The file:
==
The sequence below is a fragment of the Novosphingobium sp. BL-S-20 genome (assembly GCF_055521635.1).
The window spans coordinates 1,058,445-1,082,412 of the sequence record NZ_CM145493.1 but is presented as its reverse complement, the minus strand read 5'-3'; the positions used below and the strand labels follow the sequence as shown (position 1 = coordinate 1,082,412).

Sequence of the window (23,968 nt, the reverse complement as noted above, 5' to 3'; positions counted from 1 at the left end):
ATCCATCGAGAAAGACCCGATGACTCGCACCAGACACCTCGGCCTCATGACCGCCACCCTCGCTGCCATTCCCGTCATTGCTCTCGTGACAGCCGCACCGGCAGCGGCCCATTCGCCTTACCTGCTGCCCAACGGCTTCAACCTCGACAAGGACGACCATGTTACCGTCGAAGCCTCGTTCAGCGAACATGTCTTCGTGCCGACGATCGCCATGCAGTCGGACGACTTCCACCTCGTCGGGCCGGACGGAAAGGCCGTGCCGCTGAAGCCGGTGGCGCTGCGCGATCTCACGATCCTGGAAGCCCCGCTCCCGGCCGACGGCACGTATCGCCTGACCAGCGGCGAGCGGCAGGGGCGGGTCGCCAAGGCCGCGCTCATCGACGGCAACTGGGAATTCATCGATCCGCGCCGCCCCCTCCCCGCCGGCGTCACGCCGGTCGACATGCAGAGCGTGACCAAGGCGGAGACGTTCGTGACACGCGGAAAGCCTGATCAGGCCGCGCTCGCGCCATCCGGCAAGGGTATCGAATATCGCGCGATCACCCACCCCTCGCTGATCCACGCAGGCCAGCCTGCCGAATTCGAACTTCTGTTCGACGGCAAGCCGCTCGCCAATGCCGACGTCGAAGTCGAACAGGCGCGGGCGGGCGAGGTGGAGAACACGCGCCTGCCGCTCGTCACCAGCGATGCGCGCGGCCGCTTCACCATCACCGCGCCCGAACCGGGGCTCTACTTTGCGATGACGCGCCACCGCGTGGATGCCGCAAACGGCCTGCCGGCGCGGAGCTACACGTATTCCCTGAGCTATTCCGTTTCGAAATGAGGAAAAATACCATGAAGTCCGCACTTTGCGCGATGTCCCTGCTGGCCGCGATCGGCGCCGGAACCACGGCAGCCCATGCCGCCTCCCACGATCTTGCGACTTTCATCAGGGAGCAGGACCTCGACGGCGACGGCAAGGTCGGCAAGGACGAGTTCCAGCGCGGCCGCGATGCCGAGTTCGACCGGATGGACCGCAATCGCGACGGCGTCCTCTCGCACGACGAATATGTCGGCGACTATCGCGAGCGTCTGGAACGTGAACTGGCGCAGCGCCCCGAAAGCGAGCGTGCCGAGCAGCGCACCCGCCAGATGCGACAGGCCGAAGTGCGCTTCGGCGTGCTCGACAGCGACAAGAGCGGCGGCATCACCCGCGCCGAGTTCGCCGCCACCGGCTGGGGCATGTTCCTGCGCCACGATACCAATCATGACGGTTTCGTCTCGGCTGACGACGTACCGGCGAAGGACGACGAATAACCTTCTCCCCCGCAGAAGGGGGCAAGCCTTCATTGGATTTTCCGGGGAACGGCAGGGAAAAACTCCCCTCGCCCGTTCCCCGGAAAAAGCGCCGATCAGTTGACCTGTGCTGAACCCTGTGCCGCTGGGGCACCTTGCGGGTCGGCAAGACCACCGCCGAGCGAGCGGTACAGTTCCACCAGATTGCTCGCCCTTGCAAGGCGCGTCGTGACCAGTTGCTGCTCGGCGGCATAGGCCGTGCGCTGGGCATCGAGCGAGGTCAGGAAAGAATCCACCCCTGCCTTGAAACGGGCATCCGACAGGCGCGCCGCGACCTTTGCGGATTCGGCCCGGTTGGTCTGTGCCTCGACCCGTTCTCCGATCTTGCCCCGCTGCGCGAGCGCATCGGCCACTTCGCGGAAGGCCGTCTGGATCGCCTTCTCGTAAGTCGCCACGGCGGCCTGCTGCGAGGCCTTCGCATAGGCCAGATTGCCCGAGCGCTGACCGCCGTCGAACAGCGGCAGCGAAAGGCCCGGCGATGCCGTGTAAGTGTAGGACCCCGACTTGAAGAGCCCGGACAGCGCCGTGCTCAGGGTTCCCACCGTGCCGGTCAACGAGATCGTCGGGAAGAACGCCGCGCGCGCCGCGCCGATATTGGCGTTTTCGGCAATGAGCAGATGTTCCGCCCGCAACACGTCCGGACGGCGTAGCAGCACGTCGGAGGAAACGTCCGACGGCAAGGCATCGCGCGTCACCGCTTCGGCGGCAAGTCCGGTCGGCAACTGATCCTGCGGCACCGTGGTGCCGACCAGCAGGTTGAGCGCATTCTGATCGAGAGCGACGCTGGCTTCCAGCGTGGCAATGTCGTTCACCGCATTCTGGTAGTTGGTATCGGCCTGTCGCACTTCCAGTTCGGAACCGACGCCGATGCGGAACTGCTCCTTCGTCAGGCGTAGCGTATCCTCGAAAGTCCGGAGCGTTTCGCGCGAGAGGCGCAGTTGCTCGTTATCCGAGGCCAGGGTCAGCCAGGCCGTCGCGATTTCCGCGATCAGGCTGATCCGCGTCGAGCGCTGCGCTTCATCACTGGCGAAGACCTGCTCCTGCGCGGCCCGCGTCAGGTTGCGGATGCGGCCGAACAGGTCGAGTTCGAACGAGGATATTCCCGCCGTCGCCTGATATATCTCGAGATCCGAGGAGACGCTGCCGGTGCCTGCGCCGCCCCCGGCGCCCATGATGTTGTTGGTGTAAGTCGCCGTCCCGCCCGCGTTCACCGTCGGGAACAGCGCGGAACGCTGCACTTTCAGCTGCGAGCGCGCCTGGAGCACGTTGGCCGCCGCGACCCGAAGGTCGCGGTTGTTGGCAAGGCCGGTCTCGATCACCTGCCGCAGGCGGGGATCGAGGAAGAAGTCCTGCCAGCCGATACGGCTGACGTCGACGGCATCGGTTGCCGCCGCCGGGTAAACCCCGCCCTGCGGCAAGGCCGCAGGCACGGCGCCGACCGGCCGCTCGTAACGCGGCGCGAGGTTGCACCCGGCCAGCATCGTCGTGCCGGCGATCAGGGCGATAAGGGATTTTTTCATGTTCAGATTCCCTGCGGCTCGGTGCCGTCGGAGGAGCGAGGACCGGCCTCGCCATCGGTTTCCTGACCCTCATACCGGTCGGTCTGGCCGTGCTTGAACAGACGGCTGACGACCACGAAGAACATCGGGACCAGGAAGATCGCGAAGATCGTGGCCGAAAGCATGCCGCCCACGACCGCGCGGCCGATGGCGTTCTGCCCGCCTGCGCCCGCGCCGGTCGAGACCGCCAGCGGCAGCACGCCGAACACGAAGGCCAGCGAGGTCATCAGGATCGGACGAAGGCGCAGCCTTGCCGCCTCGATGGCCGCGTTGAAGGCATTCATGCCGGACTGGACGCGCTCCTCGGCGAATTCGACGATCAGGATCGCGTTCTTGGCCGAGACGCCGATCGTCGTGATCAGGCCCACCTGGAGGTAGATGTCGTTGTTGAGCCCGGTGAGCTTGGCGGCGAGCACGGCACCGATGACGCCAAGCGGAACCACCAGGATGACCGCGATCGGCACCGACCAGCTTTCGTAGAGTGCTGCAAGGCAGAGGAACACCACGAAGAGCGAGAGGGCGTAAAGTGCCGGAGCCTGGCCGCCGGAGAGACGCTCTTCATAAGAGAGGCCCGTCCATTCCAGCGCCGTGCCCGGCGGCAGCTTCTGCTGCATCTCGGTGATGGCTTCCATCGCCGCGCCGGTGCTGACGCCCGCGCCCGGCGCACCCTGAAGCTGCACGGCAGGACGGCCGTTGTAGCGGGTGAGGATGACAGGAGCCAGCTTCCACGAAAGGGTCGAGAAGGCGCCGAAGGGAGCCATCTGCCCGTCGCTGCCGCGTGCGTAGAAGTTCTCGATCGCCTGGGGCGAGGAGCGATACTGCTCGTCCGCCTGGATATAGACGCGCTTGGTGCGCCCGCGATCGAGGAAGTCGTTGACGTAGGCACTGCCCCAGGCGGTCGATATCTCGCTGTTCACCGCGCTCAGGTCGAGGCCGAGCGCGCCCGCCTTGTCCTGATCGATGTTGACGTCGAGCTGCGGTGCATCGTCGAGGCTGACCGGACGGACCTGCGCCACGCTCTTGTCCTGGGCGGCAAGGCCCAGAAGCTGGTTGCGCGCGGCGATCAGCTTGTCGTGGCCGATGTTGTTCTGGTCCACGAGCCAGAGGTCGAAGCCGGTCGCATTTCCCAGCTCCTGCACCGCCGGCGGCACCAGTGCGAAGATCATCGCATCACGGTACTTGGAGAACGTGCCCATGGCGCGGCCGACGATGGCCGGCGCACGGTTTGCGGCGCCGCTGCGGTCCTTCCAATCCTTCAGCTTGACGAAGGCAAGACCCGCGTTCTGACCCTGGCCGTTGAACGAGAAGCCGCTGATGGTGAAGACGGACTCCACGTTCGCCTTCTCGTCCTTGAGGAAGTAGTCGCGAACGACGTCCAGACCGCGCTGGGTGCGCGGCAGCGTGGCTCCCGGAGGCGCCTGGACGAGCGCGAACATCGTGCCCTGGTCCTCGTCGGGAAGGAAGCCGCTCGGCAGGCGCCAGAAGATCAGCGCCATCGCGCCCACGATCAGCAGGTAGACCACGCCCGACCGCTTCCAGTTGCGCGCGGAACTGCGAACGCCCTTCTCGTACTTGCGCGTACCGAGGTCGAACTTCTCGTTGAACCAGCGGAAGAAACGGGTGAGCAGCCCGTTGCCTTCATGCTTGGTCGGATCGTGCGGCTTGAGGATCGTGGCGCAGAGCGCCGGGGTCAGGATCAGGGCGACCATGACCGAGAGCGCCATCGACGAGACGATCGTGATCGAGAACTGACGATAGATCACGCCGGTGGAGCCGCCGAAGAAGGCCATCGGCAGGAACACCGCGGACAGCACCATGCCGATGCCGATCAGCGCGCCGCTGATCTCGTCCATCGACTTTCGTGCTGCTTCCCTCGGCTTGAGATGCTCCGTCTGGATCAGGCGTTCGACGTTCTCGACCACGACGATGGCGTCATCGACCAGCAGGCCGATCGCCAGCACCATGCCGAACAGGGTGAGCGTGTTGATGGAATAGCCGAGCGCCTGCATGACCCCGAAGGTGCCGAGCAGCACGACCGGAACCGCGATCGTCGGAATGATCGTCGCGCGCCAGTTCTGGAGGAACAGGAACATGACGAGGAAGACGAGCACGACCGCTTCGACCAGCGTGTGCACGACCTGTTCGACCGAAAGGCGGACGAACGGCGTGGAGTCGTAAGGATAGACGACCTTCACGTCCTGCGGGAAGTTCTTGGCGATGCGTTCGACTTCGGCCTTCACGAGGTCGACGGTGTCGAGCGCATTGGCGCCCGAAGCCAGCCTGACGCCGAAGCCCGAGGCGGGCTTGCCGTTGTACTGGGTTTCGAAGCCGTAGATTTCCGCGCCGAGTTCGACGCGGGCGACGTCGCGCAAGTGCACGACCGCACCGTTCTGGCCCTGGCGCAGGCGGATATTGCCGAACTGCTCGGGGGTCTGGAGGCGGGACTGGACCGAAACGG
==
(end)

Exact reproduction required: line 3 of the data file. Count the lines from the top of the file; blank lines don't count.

Sequence of the window (23,968 nt, the reverse complement as noted above, 5' to 3'; positions counted from 1 at the left end):